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Sons’ Use of Distributor’s Brake Parts Held Not Speculative in Take-Home Exposure Case


Sons’ Use of Distributor’s Brake Parts Held Not Speculative in Take-Home Exposure Case

NYCAL, March 18, 2015

In this case, the plaintiff’s decedent is claimed to have been exposed to asbestos from laundering her sons’ (Joseph and Frank Ferraro) work clothes that were asbestos laden from their work, and the work of others in their vicinity, with NAPA-purchased brakes. Joseph Ferraro testified to working at a service station and dealership in the early to mid-1970s, where he assisted and was in the vicinity of mechanics doing brake work. The NAPA-supplied brakes used at both locations only showed the NAPA logo and part names and numbers. Both sons also testified to working on their own cars in the early 1970s and purchasing NAPA brakes from a local store.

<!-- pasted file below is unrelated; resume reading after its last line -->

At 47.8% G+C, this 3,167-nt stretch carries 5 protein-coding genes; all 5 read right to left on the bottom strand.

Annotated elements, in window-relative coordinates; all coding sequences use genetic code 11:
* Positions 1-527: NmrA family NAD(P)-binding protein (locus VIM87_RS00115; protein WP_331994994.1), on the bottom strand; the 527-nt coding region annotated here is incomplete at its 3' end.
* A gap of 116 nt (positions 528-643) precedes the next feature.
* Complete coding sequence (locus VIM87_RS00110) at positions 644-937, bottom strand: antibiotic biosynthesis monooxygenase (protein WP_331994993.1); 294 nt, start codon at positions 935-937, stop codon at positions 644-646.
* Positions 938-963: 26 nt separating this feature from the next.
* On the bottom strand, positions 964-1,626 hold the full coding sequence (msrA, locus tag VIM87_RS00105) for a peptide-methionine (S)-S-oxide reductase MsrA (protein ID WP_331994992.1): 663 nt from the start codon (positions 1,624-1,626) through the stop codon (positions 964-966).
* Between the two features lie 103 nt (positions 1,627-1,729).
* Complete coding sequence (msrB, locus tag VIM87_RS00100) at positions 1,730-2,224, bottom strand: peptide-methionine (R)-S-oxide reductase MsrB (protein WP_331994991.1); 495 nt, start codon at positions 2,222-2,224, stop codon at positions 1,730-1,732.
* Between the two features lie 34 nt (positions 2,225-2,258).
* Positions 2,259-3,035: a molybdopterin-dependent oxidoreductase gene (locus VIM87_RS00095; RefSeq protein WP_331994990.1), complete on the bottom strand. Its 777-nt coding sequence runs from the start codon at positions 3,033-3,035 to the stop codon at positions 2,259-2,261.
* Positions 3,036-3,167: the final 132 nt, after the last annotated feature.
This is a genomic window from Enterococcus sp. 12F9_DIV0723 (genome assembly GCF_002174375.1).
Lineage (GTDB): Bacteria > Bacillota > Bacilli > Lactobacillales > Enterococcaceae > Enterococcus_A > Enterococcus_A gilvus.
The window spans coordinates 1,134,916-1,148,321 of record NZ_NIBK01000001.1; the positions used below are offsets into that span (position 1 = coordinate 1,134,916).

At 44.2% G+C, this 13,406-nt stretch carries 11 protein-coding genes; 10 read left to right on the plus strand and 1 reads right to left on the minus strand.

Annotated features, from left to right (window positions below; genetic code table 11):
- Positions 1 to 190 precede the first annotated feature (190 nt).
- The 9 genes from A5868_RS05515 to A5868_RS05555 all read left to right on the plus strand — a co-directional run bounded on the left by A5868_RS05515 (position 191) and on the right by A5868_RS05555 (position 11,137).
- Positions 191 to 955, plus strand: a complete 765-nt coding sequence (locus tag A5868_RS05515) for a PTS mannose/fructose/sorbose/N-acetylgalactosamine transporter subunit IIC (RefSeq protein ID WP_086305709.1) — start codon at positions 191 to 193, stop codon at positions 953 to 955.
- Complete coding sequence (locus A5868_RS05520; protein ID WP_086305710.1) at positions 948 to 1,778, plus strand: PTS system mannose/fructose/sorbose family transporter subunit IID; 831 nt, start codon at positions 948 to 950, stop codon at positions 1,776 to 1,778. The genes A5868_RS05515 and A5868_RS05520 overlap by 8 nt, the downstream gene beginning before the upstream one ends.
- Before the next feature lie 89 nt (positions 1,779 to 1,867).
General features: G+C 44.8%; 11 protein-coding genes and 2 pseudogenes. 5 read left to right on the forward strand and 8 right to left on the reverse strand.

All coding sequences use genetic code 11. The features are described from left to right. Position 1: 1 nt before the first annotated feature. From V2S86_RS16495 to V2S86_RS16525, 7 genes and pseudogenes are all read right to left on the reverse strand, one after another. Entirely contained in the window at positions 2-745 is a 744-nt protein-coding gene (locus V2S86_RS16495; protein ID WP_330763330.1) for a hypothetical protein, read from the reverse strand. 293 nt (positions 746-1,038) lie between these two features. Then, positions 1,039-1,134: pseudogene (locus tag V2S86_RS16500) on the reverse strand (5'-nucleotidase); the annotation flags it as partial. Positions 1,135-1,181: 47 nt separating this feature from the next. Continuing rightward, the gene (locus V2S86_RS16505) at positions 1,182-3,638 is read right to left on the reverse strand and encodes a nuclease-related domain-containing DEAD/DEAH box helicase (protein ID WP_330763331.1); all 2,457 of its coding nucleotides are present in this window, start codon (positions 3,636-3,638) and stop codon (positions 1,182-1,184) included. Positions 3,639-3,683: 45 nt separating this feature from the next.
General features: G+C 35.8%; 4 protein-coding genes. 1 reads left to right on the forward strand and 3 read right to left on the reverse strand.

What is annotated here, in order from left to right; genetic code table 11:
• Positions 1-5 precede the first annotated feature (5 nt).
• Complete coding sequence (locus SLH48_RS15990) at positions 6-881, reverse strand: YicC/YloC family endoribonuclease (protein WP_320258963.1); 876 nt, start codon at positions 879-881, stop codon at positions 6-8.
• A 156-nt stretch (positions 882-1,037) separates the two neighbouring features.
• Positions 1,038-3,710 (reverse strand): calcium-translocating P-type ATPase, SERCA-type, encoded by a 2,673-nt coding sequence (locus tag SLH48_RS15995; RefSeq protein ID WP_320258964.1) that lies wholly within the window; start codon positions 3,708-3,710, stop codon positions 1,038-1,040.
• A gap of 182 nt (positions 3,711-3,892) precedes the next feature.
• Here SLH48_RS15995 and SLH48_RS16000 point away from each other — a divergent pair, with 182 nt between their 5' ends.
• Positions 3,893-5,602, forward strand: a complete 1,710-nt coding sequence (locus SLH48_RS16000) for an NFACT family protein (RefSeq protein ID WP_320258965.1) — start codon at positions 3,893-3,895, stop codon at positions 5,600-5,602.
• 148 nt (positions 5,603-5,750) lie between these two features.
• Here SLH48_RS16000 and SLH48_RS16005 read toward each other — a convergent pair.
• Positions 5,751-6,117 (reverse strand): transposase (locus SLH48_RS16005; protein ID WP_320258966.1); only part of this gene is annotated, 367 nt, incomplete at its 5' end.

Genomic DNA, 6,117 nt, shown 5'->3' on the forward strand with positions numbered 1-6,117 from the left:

The defendant, Abex, moved for summary judgment arguing that it was only one of several suppliers of brake linings to Rayloc, a company that supplied brakes to NAPA. Abex further argued that the sons could only speculate that they worked with Abex-supplied brakes as NAPA-purchased brake products from other companies beside Rayloc and all the NAPA brakes were subsequently sold in NAPA packaging. In support of its motion, Abex relied on the testimony and interrogatory responses of Rayloc’s parent company corporate representative, Paul LeCour, who had set forth in two unrelated matters that Rayloc sold new brake shoes which did not have Abex lining on them and they purchased friction materials from 24 other named manufacturers at various times. In denying Abex’s motion, the court searched the record and cited to Mr. LeCour’s testimony where he stated that Abex was the main supplier of asbestos brake parts to Rayloc, that Abex parts were preferred over other manufacturers’ parts and that other primary suppliers were considered only when Abex advised in 1987 that it would no longer produce asbestos-containing brake parts.

As held by the court: “There are sufficient facts from which a jury could infer that Joseph and Frank Ferraro used, or were in the vicinity of someone using a Rayloc brake product which contained Abex asbestos-containing friction material. There are unquestionably issues of fact in this case which preclude granting summary judgment in defendant’s favor.”

Read the full decision here.

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